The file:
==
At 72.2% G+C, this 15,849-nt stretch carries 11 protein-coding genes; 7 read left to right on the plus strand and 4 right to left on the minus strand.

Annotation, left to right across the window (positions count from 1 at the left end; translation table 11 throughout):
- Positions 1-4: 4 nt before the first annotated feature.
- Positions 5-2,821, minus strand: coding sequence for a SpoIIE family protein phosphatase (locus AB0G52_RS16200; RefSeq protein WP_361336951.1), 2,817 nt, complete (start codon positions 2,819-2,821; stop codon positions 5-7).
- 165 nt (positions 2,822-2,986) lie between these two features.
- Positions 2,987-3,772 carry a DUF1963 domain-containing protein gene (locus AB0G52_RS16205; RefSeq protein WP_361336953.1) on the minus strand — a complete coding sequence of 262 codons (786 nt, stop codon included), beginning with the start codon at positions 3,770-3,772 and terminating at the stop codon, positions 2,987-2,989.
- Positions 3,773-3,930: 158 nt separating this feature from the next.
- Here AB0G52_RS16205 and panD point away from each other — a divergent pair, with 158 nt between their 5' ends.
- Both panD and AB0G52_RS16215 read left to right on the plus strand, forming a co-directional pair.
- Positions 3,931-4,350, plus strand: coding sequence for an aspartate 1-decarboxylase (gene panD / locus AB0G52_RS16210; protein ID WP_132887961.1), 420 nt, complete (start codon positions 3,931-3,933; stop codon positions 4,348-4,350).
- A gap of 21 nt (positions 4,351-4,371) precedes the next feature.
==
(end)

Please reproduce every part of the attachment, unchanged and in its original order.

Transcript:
At 72.2% G+C, this 15,849-nt stretch carries 11 protein-coding genes; 7 read left to right on the plus strand and 4 right to left on the minus strand.

Annotation, left to right across the window (positions count from 1 at the left end; translation table 11 throughout):
- Positions 1-4: 4 nt before the first annotated feature.
- Positions 5-2,821, minus strand: coding sequence for a SpoIIE family protein phosphatase (locus AB0G52_RS16200; RefSeq protein WP_361336951.1), 2,817 nt, complete (start codon positions 2,819-2,821; stop codon positions 5-7).
- 165 nt (positions 2,822-2,986) lie between these two features.
- Positions 2,987-3,772 carry a DUF1963 domain-containing protein gene (locus AB0G52_RS16205; RefSeq protein WP_361336953.1) on the minus strand — a complete coding sequence of 262 codons (786 nt, stop codon included), beginning with the start codon at positions 3,770-3,772 and terminating at the stop codon, positions 2,987-2,989.
- Positions 3,773-3,930: 158 nt separating this feature from the next.
- Here AB0G52_RS16205 and panD point away from each other — a divergent pair, with 158 nt between their 5' ends.
- Both panD and AB0G52_RS16215 read left to right on the plus strand, forming a co-directional pair.
- Positions 3,931-4,350, plus strand: coding sequence for an aspartate 1-decarboxylase (gene panD / locus AB0G52_RS16210; protein ID WP_132887961.1), 420 nt, complete (start codon positions 3,931-3,933; stop codon positions 4,348-4,350).
- A gap of 21 nt (positions 4,351-4,371) precedes the next feature.